فعال سازی هیپوکامپ در طول فراخوان حافظه های فضایی از راه دور در وظایف پیچ و خم شعاعی
|کد مقاله||سال انتشار||مقاله انگلیسی||ترجمه فارسی||تعداد کلمات|
|77258||2013||10 صفحه PDF||سفارش دهید||9585 کلمه|
Publisher : Elsevier - Science Direct (الزویر - ساینس دایرکت)
Journal : Neurobiology of Learning and Memory, Volume 106, November 2013, Pages 324–333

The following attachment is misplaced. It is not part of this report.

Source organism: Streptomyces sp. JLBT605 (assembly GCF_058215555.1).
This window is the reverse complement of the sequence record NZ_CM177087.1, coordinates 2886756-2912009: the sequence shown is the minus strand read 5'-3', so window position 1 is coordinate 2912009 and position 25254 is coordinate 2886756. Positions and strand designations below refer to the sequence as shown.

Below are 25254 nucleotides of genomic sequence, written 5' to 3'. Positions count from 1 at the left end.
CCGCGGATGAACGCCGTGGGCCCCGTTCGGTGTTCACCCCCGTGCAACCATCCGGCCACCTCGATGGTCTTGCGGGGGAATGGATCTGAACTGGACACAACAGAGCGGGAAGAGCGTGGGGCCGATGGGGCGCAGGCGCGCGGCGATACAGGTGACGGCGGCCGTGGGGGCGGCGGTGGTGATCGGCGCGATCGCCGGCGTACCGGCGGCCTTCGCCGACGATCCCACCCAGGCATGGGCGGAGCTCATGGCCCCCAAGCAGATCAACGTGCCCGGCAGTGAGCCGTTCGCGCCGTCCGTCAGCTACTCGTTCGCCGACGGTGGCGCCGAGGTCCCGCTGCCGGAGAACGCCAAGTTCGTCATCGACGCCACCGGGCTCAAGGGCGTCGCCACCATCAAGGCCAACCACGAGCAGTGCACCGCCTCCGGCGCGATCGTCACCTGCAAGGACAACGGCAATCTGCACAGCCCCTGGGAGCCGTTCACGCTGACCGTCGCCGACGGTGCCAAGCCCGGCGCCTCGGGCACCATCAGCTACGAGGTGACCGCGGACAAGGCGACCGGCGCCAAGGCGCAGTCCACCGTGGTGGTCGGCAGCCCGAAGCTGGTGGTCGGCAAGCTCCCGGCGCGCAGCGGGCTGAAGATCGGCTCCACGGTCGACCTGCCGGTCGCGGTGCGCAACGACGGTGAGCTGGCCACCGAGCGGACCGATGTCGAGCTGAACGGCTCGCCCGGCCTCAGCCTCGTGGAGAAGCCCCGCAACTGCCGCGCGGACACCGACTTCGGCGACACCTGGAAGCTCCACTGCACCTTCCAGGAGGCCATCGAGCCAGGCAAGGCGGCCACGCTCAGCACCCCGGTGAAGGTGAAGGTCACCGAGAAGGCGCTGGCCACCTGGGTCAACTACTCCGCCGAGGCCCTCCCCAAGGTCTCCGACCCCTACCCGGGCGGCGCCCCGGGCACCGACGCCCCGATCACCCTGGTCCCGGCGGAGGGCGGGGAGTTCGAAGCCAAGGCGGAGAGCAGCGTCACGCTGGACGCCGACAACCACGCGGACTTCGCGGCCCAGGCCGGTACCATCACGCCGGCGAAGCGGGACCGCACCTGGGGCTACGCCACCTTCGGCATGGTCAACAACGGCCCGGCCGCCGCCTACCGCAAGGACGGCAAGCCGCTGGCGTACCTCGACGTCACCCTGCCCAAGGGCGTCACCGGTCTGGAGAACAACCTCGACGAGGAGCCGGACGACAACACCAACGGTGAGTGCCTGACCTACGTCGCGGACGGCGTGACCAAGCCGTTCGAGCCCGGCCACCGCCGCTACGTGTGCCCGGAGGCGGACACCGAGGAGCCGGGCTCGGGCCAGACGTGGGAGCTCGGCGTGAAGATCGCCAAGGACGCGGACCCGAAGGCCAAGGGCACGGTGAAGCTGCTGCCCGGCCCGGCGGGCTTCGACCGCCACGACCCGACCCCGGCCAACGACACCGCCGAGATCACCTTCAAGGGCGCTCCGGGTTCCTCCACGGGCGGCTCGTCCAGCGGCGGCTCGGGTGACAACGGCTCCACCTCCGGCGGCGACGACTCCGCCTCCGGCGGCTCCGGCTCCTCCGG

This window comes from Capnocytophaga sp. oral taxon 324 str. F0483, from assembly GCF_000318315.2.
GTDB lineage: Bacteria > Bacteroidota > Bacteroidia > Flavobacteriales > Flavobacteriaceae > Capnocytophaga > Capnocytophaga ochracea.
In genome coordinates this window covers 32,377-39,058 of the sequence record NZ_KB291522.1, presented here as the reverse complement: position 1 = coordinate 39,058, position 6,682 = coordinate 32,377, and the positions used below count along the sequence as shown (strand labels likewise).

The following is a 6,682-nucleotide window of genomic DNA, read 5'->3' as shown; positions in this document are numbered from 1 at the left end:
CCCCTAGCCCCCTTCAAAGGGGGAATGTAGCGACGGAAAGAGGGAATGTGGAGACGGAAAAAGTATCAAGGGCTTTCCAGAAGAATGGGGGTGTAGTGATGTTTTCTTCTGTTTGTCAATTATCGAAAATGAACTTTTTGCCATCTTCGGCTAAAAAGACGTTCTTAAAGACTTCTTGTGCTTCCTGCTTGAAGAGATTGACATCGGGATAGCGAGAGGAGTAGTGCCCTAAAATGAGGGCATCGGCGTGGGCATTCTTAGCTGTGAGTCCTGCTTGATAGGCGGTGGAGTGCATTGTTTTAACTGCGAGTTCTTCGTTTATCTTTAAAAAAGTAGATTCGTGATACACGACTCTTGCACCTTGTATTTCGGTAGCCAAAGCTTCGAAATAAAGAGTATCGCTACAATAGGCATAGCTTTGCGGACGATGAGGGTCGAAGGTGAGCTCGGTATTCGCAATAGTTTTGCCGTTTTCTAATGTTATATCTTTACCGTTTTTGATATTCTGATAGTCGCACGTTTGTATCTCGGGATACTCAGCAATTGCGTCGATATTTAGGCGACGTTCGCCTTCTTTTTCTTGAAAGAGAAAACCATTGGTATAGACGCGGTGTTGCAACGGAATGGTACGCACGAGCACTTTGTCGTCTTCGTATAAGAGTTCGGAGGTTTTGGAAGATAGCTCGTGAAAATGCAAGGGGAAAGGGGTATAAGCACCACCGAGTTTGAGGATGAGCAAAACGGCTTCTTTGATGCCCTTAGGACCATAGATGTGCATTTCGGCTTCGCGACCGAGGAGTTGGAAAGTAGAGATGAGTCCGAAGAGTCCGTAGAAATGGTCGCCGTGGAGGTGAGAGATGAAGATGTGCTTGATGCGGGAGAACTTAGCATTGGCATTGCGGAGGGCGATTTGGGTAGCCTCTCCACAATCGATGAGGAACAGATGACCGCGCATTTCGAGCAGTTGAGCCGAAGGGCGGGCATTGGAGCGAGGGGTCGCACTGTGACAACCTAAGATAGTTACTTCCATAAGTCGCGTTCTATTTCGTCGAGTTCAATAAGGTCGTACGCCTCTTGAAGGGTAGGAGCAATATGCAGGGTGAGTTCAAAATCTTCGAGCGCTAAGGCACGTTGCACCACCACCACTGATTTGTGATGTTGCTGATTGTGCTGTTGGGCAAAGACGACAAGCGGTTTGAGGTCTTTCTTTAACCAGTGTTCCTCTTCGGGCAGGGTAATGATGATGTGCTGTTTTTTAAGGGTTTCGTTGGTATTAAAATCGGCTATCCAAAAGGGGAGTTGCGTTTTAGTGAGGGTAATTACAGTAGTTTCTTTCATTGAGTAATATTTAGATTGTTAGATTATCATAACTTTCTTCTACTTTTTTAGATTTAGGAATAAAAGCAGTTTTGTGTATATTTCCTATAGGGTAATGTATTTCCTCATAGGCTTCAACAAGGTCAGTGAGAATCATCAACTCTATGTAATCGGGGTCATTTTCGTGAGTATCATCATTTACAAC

Temporally graded retrograde amnesia is observed in human patients with medial temporal lobe lesions as well as in animal models of medial temporal lobe lesions. A time-limited role for these structures in memory recall has also been suggested by the observation that the rodent hippocampus and entorhinal cortex are activated during the retrieval of recent but not of remote memories. One notable exception is the recall of remote memories for platform locations in the water maze, which requires an intact hippocampus and results in hippocampal activation irrespective of the age of the memory. These findings raise the question whether the hippocampus is always involved in the recall of spatial memories or, alternatively, whether it might be required for procedural computations in the water maze task, such as for calculating a path to a hidden platform. We performed spatial memory testing in radial maze tasks to distinguish between these possibilities. Radial maze tasks require a choice between spatial locations on a center platform and thus have a lesser requirement for navigation than the water maze. However, we used a behavioral design in the radial maze that retained other aspects of the standard water maze task, such as the use of multiple start locations and retention testing in a single trial. Using the immediate early gene c-fos as a marker for neuronal activation, we found that all hippocampal subregions were more activated during the recall of remote compared to recent spatial memories. In areas CA3 and CA1, activation during remote memory testing was higher than in rats that were merely reexposed to the testing environment after the same time interval. Conversely, Fos levels in the dentate gyrus were increased after retention testing to the extent that was also observed in the corresponding exposure control group. This pattern of hippocampal activation was also obtained in a second version of the task that only used a single start arm instead of multiple start arms. The CA3 and CA1 activation during remote memory recall is consistent with the interpretation that an older memory might require increased pattern completion and/or relearning after longer time intervals. Irrespective of whether the hippocampus is required for remote memory recall, the hippocampus might engage in computations that either support recall of remote memories or that update remote memories.